Nearly seven months into Mick Mulvaney’s tenure as Acting Director of the Bureau of Consumer Financial Protection (Bureau), the agency issued just its second enforcement action under his leadership on June 13, 2018. You may have missed it, as the press release was not pushed out through the Bureau’s email notifications and the cursory press release may have flown under your radar. The settlement is with a parent company and its subsidiaries that originated, provided, purchased, serviced, and collected on high-cost, short-term secured and unsecured consumer loans. The consent order contains allegations of violations of the prohibition on unfair practices under the Consumer Financial Protection Act and of the Fair Credit Reporting Act, and requires the respondents to pay a $5 million civil money penalty. Notably, the consent order does not require any consumer redress, despite Mr. Mulvaney’s stated intent to only pursue cases with “quantifiable and unavoidable” harm to consumers.

Debt Collection Practices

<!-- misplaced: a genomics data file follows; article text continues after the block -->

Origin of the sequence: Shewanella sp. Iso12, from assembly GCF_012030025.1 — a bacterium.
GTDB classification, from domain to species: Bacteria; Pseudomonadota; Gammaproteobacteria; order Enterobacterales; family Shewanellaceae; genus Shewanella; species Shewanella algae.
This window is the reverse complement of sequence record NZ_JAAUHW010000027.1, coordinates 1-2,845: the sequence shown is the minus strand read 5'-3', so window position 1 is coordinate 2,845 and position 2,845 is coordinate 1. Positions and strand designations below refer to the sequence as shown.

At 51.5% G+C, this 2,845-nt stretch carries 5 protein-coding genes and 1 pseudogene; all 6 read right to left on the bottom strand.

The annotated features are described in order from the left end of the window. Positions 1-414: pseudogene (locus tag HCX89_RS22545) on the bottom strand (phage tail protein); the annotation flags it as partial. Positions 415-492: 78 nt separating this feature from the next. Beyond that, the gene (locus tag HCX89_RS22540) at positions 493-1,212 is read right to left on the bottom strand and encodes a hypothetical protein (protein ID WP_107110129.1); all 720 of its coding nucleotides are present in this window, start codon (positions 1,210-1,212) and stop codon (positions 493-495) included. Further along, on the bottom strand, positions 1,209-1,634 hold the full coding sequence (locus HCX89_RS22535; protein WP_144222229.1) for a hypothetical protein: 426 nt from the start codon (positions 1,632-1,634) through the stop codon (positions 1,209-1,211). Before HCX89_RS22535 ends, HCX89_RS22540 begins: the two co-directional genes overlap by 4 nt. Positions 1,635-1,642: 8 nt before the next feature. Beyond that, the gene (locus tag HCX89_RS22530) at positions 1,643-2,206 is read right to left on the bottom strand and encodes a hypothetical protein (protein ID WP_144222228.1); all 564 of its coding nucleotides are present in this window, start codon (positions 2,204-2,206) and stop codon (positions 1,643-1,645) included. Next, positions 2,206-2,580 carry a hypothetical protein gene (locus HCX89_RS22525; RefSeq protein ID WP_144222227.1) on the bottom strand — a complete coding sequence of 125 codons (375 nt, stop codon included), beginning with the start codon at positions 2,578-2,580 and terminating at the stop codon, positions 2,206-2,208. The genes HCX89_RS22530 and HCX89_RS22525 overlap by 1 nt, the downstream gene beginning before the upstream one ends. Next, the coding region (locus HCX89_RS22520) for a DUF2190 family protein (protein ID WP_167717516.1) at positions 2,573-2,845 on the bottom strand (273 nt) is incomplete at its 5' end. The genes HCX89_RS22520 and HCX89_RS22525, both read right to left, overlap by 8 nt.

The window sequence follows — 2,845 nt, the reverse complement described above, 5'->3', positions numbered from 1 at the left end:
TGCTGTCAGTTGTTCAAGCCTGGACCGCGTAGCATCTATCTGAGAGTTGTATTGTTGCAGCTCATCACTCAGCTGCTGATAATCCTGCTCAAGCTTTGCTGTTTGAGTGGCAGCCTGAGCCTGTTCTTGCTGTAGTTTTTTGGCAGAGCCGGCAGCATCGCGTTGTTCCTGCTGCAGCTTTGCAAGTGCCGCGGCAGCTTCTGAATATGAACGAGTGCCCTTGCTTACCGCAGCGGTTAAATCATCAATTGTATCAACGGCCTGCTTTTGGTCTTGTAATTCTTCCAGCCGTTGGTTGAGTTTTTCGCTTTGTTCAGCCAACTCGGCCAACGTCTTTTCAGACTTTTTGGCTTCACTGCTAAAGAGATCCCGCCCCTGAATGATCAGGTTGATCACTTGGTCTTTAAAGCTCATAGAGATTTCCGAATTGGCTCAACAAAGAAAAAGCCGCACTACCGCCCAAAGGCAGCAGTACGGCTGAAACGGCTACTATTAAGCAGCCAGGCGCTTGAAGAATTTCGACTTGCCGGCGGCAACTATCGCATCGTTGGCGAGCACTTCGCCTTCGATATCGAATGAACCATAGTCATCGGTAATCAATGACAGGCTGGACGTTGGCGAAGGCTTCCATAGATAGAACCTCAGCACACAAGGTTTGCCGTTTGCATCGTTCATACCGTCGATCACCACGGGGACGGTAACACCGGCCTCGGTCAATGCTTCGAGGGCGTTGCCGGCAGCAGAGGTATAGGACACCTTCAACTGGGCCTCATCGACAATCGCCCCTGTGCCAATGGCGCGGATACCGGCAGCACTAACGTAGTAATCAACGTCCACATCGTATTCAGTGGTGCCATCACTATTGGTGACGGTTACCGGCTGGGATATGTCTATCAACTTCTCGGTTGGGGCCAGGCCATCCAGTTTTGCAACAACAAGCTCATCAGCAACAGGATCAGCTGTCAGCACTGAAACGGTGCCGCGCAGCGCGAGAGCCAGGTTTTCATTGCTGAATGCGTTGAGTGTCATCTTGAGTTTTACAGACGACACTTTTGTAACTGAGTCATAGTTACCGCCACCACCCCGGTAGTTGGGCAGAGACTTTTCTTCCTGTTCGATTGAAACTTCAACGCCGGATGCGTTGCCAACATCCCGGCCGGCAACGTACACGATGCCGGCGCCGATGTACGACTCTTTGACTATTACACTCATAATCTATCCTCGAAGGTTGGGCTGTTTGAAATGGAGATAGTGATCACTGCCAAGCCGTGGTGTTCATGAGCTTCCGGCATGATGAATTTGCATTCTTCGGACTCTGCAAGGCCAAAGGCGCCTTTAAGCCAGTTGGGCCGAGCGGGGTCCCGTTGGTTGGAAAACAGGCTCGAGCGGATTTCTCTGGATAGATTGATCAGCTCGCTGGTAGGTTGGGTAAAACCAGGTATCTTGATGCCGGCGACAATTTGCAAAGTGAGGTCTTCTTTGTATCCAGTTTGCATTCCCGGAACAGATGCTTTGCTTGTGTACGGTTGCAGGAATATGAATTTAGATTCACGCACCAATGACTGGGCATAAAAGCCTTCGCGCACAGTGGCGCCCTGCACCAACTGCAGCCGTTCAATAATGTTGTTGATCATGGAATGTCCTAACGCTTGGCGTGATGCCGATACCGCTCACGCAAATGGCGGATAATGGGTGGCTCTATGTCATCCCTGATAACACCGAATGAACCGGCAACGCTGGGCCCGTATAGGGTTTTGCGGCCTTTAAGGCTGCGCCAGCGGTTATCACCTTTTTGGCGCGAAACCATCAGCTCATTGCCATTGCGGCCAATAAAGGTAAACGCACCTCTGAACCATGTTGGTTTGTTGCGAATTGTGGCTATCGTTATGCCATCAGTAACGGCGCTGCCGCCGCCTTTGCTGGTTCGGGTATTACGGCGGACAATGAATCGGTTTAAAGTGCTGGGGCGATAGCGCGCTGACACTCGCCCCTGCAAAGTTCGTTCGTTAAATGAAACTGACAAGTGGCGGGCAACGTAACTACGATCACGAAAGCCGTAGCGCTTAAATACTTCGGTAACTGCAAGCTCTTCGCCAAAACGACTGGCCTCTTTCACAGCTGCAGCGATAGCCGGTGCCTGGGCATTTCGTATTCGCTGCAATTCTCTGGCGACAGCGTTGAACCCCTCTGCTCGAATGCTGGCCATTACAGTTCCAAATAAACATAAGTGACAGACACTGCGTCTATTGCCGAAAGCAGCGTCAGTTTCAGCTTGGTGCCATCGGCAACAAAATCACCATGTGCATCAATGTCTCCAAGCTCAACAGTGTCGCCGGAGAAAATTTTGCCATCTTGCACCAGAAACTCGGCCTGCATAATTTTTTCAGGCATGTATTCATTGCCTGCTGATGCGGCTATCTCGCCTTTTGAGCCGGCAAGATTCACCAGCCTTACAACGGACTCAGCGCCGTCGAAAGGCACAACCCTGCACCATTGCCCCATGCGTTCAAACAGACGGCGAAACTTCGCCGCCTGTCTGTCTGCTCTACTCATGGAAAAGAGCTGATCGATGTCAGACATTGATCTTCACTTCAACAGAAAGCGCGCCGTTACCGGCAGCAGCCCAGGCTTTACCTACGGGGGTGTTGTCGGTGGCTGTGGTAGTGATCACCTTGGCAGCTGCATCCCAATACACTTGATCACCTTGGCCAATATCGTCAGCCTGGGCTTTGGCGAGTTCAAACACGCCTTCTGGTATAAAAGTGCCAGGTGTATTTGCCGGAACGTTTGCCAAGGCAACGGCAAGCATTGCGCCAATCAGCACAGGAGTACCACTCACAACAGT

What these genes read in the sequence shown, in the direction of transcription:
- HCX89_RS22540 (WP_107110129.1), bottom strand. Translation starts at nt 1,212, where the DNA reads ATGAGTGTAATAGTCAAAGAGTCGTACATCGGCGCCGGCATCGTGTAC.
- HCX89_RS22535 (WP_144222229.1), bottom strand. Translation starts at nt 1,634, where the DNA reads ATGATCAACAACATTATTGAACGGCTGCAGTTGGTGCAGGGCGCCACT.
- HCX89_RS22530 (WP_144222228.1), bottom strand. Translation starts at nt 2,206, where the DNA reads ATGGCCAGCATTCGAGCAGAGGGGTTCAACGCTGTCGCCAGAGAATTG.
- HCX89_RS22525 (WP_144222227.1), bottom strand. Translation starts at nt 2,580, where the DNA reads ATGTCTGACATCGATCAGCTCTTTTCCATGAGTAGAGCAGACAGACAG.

The Bureau alleges that respondents engaged in unfair in-person debt collection practices, including discussing debts in public, leaving the respondents’ “field cards” (presumably identifying the respondents) with third parties (including the consumers’ children and neighbors), and visiting consumers’ places of employment. The Bureau alleges that these practices were unfair because they caused substantial injury such as humiliation, inconvenience, and reputational damage; consumers could not reasonably avoid the harm because consumers were not informed of whether and when such visits would occur and could not stop respondents from engaging in the visits; and any potential benefit in the form of recoveries were outweighed by the substantial injury to consumers. The consent order notes that respondent attempted 12 million in-person visits to more than 1.3 million consumers over a five-year period, and requires respondents to cease in-person collection visits at consumers’ homes, places of employment, and public places.